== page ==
william wrote:rockdoctor said what I feel.
I bought my first road bike only 2 years ago and on the first downhill ride the bike felt like I had a rapidly deflating tyre at 50 kph. The bike was all over the road scaring the poo out of me. A sudden stop to fix the flat and found nothing wrong.
Long story short, ugly wheels branded "Mavic Aksium Race" wheels.
I got some lovely hand built wheels and no problems since.
Bikes, if designed properly, should not have any induced wobble of any sort. If it does, get it fixed or get a properly designed bike with better wheels.
If it was simply a design issue it would have been solved long ago and no bikes would ever shimmy. If it was well understood and easily solved, the lawsuits for negligence would have made sure of that. The fact of the matter is that the rider is a large component in the system. A bike that shimmys under one rider will be rock solid under another, even if their proportions are identical.
I believe that every bike/rider combination will experience shimmy at some speed. For most riders/bikes the critical speed appears to be unattainable because they have not experienced it. The problem can't be 'solved' you just change the critical speed to something that you can't get to.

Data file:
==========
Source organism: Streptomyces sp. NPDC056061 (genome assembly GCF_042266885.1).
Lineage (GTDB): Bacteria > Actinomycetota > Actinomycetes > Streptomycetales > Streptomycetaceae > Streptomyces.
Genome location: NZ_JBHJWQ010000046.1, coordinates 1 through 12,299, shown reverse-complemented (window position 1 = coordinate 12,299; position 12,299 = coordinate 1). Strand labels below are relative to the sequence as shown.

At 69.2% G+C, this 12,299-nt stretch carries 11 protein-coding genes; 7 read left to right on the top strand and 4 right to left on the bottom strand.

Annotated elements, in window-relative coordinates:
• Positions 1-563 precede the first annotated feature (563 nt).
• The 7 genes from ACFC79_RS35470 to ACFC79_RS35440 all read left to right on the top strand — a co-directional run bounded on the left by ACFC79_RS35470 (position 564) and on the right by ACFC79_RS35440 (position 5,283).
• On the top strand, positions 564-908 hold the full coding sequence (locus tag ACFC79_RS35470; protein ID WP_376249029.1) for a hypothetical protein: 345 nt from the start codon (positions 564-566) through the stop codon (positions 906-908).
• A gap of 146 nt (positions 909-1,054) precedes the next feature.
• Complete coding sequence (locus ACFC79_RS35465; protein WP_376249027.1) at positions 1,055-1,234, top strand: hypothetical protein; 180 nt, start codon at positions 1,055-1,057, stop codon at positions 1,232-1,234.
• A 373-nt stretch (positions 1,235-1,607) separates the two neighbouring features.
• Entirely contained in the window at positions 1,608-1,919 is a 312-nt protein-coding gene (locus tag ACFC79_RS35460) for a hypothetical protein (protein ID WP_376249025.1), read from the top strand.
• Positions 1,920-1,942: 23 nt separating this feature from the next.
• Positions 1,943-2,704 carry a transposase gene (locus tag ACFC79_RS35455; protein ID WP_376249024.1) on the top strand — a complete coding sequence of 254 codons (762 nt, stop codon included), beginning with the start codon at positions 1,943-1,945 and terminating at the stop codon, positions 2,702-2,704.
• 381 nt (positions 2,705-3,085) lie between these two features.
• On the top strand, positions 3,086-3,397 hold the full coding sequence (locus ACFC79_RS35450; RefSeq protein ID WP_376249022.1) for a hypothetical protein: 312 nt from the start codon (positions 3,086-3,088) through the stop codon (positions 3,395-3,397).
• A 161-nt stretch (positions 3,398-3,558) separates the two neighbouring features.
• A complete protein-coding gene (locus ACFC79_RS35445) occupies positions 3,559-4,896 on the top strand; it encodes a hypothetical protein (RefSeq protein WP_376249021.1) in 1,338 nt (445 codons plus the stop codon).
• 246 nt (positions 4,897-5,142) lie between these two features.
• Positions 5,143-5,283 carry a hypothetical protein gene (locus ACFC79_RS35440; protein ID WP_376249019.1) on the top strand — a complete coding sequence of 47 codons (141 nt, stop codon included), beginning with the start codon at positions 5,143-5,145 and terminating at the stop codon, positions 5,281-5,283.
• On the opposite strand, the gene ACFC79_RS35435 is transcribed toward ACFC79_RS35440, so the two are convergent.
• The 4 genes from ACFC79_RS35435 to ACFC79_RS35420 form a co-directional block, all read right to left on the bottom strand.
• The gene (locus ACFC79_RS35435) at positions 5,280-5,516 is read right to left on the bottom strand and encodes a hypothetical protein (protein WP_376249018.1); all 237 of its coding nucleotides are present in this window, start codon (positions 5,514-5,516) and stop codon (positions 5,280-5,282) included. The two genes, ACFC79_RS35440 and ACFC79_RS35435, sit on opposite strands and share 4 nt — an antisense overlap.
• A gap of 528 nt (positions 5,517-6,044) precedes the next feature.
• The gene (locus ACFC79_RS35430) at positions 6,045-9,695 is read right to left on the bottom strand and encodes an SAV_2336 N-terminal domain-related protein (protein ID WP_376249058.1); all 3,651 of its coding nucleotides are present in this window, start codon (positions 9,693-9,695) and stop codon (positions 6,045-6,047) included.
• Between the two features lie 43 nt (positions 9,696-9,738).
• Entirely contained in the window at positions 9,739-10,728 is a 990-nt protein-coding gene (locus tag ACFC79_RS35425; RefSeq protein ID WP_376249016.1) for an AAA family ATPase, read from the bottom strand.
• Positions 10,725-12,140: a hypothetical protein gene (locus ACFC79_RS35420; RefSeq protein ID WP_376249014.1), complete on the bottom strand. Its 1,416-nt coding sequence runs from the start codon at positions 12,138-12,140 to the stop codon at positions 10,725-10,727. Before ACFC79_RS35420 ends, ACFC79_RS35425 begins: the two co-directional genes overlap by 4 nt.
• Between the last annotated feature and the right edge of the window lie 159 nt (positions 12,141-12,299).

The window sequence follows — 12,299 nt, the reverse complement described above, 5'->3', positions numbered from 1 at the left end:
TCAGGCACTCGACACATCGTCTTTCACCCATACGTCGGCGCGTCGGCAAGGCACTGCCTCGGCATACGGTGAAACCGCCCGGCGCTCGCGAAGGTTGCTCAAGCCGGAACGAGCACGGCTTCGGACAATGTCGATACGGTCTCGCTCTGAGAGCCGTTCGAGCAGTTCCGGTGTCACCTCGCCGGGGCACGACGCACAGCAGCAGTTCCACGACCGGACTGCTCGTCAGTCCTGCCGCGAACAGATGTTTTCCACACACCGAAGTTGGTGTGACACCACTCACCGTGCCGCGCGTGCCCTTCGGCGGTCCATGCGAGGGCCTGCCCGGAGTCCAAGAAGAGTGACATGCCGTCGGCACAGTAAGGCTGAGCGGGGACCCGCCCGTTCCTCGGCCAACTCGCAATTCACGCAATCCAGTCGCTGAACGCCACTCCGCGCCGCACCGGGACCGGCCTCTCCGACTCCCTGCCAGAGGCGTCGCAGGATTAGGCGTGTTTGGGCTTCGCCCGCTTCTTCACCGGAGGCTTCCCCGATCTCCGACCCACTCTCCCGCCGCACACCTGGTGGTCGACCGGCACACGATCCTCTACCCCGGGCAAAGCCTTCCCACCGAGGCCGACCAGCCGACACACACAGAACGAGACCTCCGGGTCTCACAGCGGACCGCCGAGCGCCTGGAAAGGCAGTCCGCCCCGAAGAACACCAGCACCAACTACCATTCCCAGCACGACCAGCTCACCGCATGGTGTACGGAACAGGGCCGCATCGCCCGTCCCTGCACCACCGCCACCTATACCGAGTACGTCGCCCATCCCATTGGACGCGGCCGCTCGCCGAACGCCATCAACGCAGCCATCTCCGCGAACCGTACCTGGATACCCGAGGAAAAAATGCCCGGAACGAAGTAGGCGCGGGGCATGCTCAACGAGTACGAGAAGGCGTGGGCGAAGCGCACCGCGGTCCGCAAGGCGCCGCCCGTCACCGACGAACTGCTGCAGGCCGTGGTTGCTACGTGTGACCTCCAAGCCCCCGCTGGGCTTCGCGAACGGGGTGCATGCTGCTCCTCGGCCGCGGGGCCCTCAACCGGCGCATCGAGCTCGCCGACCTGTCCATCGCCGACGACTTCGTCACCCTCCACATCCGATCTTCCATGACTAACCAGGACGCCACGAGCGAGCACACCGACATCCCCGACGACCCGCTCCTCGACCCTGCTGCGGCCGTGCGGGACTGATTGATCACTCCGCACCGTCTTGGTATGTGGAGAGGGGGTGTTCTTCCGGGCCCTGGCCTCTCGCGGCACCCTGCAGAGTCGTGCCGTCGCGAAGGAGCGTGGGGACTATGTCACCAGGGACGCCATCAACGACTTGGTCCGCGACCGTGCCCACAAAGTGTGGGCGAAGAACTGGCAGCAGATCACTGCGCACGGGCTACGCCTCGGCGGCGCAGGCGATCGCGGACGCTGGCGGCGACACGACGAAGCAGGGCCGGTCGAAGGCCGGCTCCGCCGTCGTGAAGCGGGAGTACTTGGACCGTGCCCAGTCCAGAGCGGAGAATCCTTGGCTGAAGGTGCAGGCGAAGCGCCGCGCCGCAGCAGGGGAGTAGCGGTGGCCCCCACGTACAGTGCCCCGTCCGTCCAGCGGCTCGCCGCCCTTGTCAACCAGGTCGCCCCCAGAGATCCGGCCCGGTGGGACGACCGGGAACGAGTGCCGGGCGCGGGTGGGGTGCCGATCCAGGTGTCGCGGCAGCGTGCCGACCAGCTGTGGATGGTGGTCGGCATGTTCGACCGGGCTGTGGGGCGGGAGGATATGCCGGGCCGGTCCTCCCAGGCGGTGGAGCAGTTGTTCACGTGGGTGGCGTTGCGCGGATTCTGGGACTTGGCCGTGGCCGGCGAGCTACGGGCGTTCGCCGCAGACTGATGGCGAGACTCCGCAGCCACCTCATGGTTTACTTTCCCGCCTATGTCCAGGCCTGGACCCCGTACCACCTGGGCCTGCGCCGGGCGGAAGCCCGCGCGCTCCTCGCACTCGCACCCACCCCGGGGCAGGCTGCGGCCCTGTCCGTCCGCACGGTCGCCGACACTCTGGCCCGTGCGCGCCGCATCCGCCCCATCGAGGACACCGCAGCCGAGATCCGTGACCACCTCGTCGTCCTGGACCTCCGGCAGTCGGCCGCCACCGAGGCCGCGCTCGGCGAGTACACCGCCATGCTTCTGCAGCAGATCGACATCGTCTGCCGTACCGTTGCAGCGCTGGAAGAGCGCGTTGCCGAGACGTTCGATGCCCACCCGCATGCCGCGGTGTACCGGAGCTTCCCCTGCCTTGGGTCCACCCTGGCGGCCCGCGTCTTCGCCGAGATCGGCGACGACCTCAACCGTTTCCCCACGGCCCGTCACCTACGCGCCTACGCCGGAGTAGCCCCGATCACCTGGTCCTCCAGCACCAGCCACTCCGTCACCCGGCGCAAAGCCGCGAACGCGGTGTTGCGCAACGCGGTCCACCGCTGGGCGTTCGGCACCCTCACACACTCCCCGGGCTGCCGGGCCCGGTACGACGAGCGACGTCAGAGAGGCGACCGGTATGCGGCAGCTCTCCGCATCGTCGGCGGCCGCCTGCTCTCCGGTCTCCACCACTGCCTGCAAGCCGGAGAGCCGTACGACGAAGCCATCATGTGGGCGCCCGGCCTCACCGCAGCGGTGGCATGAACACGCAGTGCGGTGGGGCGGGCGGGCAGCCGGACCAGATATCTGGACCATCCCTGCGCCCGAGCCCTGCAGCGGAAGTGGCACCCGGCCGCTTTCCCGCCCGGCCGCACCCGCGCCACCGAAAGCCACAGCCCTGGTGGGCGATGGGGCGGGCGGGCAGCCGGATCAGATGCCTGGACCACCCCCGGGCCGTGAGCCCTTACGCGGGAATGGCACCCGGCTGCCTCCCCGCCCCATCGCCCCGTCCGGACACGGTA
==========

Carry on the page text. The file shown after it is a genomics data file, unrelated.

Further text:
To change the critical speed requires even the smallest change. In your case it was wheels, for others the change can be made by, different tyres/tubes, different stems (presumably changing the weight distribution), sometimes even a different mental attitude. A friend of mine experienced shimmy briefly during a race, she had got away from me going uphill and was descending down the other side. She did not experience shimmy until I came past with a closing speed of 15km/h or more. What caused it? Was it my disturbing the air? My theory is that the surprise caused her to tense up a bit, changing the 'spring constant' of her arms. She went down the same hill again later in the race (at probably a similar speed) without experiencing shimmy.
Whatever solution works is a good one.